Was William Shakespeare not the real ‘Shakespeare’?
Considered by many to be the greatest writer in the English language, William Shakespeare was not only an eminent playwright but also a great poet and an actor. What he wrote, is still unmatched in the history of the English language. In the span of two decades, he nearly wrote thirty seven plays and collaborated many of them. He wrote several comedies and histories in his early days and wrote tragedies and tragicomedies in later period of his career. He was considered one among the talented playwrights and poets in his own time. However, his fascinating artistry and the supremeness of his works got acknowledgement in the late seventeenth century and earned him the reputation. Since then, he has been considered as the supreme playwright of all times. He is the only dramatist, whose plays have been inordinately adapted and performed on the world stage. His protagonists; Hamlet, Macbeth, King Lear and Othello epitomize human foibles absolutely. They are the greatest dramatic characters ever created.
For the lovers of Shakespeare all around the world, there is a great mystery that lies behind the veil. For centuries, people everywhere embraced the certitude that William Shakespeare, respected actor, poet and dramatist, was, in fact, William Shakespeare. It had never occurred to anyone that there might be a little possibility that someone other than him penned his works.
The argument on the authorship question is believed to have started in late 1850s when an American writer, Delia Salter Bacon boldly asserted in her book ‘The Philosophy of the Plays of Shakespeare Unfolded’ that the plays which are believed to be authored by William Shakespeare were actually written by Sir Francis Bacon. Her audacious exposition gave rise to an agitation in the world of literature.
Soon, there was a clan of inventive minds who adhered to the notion that William Shakespeare of Stratford-upon-Avon was only a shield to hide the identity of the real author who was unwilling to reveal his authorship for some reason. Anti-Stratfordians hold with the notion that there are no documentary records which unequivocally identify Shakespeare as a writer. Rather, there are evidences to prove that he was a real-estate investor. He might have gained prestige in the London theatrical world (for his acting) on account of his trading in theatrical properties. They also consider that the documents that testify his literary career were only made to conceal the identity of the actual author. The writers of the past such as Ralph Waldo Emerson, Walt Whitman, John Galsworthy, and Mark Twain are few among the eminent literaturists who have expressed their doubts regarding the authorship of William Shakespeare.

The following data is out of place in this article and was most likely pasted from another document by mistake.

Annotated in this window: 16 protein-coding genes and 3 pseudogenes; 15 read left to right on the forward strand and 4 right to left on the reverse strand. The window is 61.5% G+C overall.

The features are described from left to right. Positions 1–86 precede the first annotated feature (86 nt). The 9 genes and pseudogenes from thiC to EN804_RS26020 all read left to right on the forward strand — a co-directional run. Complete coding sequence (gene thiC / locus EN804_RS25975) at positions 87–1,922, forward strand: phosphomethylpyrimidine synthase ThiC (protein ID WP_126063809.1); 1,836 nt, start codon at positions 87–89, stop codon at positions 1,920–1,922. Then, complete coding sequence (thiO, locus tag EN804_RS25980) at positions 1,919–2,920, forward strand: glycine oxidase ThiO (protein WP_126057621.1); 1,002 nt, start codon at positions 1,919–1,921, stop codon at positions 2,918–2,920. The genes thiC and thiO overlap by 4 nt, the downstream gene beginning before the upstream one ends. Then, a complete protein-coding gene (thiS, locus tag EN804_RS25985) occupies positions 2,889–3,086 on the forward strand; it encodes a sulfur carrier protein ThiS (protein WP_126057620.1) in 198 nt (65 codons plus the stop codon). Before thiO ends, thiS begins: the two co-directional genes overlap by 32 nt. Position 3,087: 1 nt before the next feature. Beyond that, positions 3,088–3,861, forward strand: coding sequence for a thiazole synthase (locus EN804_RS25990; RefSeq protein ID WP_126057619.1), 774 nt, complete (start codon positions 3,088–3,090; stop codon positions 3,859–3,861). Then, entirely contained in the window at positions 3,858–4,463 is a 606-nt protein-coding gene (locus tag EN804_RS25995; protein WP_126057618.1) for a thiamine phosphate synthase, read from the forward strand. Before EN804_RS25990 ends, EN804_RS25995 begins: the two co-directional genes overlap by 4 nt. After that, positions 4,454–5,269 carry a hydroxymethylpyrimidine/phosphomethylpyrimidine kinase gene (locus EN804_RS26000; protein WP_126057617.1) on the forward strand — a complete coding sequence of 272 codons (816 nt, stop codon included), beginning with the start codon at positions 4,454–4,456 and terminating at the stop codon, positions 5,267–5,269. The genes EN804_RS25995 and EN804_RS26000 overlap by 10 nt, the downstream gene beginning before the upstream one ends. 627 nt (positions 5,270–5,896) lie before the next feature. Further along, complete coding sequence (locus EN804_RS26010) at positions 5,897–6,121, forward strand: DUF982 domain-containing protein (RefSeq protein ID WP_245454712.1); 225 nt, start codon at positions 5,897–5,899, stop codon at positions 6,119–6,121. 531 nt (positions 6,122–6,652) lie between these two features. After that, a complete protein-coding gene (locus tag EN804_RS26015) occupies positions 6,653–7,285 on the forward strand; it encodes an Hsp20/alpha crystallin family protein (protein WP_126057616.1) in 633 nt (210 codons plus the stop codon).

The movie ‘Anonymous’, released in 2011 depicts Edward De Vere, the seventeenth earl of Oxford as a literary prodigy who had actually penned down the plays. Those plays were presented with the name of William Shakespeare as the writer because his talent was considered to be dishonorable to the royal family.
There are many historical evidences assign the authorship of the Shakespeare canon to William Shakespeare. In 1598, Francis Meres in his Palladis Tamia named Shakespeare as a playwright and poet, and praised him for his valuable contribution to English language.
He had also named twelve plays written by Shakespeare. His fellow actors, John Heminges and Henry Condell, who worked with him for more than two decades, mentioned in the First Folio that they had published the Folio only to keep the memory of their friend, Shakespeare, a great playwright, poet and actor. Moreover, there are no Elizabethan documents to support the claim that the actor Shakespeare was not the author Shakespeare.
Almost two centuries after Shakespeare death, doubts were raised about the authenticity of his works. Although there are a number of theories that question the legitimacy of Shakespeare’s authorship, yet the burden of proof would seem to lie on those who wish to discredit the Bard.